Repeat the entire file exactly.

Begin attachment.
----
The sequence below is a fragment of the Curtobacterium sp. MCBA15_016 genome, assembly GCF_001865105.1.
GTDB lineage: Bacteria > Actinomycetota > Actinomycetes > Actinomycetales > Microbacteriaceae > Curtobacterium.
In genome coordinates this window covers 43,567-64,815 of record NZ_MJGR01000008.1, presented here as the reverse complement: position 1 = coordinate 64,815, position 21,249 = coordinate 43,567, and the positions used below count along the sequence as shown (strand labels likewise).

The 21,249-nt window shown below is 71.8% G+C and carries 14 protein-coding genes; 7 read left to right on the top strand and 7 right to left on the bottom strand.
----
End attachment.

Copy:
The sequence below is a fragment of the Curtobacterium sp. MCBA15_016 genome, assembly GCF_001865105.1.
GTDB lineage: Bacteria > Actinomycetota > Actinomycetes > Actinomycetales > Microbacteriaceae > Curtobacterium.
In genome coordinates this window covers 43,567-64,815 of record NZ_MJGR01000008.1, presented here as the reverse complement: position 1 = coordinate 64,815, position 21,249 = coordinate 43,567, and the positions used below count along the sequence as shown (strand labels likewise).

The 21,249-nt window shown below is 71.8% G+C and carries 14 protein-coding genes; 7 read left to right on the top strand and 7 right to left on the bottom strand.